Did you hear about that Palm Pre update yesterday? The one that re-enables iTunes syncing? Yes, probably, but Palm would still very much like to emphasize to you, and now the USB Implementers Forum, that it's fighting the good fight.
Following their endearingly blustery update announcement, a Palm spokesperson explained that the company will take this fight, possibly the greatest battle of our generation, to the ends of the earth. Or at least to the leading opt-in industry advocacy organization for USB hardware:
Palm believes that openness and interoperability offer better experiences for users by allowing them the freedom to use the content they own without interference across devices and services, so on behalf of consumers, we have notified the USB Implementers Forum of what we believe is improper use of the Vendor ID number by another member.
To quote the least appropriate person possible, uhh, "Boom?" But what does "improper use of the vendor ID number" mean? Palm isn't very specific, though I imagine they have a conceptual, rather than a compliance, issue with Apple. In other words, Palm seems to think that Apple's use of the its vendor ID to shut others out of using its software is somehow wrong, or out of line with the USB-IF's stated ethos. That, and the fact that Palm pretty much has to question the legitimacy (or usage) of Apple's vendor ID, because by designing the Pre to masqaurade as an iPod, they're blatantly infringing upon it. Check this USB-IF compliance update from 2007:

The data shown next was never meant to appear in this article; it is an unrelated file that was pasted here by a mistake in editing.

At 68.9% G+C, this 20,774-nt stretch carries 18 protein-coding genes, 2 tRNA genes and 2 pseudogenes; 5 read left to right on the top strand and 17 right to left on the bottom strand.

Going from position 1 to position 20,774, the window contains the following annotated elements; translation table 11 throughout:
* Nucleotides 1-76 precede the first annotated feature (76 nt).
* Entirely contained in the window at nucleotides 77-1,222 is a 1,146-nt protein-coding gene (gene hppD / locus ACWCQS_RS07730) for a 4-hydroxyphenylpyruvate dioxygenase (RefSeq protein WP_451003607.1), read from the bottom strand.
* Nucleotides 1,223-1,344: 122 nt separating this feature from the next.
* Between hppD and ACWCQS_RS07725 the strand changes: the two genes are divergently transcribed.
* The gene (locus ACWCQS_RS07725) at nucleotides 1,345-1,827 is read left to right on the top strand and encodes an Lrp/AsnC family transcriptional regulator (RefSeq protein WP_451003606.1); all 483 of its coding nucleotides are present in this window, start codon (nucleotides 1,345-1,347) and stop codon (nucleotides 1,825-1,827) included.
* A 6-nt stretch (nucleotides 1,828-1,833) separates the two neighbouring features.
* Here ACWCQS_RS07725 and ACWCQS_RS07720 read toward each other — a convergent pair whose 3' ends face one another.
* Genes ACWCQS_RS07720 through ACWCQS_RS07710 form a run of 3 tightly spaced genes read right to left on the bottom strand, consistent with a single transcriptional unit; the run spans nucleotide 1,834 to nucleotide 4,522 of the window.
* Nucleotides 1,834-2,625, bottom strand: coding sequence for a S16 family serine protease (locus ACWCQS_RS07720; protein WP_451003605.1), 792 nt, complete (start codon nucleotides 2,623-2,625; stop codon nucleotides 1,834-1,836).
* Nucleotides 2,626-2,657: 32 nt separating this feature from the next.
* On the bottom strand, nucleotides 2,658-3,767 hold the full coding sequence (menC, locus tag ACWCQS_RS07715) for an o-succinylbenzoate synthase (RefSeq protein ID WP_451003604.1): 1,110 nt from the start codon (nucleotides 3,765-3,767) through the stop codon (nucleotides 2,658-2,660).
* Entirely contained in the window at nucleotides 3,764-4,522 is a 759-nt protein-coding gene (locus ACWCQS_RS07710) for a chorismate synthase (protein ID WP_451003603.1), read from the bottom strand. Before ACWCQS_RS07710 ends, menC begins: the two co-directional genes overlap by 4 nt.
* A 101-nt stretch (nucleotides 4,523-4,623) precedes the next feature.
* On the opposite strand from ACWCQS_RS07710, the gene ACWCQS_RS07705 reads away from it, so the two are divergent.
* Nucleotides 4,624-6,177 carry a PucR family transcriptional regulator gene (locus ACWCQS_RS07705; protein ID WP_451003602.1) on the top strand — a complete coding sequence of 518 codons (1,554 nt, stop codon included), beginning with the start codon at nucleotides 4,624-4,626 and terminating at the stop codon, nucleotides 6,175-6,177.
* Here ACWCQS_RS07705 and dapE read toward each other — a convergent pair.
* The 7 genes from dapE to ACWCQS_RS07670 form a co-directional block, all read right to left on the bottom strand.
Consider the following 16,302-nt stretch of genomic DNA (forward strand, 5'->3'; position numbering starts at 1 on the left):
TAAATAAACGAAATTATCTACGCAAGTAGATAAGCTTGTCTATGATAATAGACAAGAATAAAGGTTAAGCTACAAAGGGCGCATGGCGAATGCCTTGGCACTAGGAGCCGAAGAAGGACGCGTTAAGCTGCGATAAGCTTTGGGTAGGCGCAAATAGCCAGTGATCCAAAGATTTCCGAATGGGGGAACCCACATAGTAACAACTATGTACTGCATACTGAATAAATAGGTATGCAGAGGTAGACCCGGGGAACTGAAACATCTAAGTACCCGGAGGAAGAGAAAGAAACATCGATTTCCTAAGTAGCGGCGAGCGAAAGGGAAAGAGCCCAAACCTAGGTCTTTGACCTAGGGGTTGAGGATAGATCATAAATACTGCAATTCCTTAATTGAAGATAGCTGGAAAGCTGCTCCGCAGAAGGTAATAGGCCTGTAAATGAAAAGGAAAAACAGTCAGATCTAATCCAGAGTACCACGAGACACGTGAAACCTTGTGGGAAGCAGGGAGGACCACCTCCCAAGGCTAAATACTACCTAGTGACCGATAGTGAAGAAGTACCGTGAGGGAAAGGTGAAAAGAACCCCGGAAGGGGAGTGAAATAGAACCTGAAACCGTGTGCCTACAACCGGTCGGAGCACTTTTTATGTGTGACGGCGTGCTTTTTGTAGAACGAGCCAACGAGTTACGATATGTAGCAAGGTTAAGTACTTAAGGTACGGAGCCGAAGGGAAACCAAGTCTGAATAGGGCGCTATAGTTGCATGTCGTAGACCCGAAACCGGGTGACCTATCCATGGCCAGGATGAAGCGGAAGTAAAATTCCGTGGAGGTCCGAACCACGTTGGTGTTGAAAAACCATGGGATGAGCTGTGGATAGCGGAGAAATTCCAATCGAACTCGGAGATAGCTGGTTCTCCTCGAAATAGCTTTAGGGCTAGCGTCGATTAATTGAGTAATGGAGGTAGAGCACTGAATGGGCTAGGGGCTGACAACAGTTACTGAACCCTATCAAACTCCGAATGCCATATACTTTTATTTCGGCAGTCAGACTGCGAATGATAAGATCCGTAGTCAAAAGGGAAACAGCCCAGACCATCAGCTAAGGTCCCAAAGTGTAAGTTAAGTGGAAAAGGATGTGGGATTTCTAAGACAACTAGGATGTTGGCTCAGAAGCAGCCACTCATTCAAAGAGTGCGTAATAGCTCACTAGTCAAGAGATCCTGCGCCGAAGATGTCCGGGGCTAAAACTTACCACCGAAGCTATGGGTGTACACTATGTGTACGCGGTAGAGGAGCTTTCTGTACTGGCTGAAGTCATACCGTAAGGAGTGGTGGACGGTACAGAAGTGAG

The Vendor ID used by a product must match the VID of the company producing the product (the integrator). Please ensure that the VID used by the product matches the company making the product. The USB-IF does not permit the product to display the silicon VID instead of the company making the product...With written permission, the device may be listed on the Integrators List.
I've got a feeling Palm doesn't have that permission slip.
The best part of this whole fiasco is how low stakes are: Vendor IDs, "USB Compliant!" badges and iTunes syncing are all that's materially at risk here for either company. All the rest is a battle for good PR, fought by PR people. If nothing else, it has been, and will continue to be, really, really fun to watch. [Quote via AllThingsD]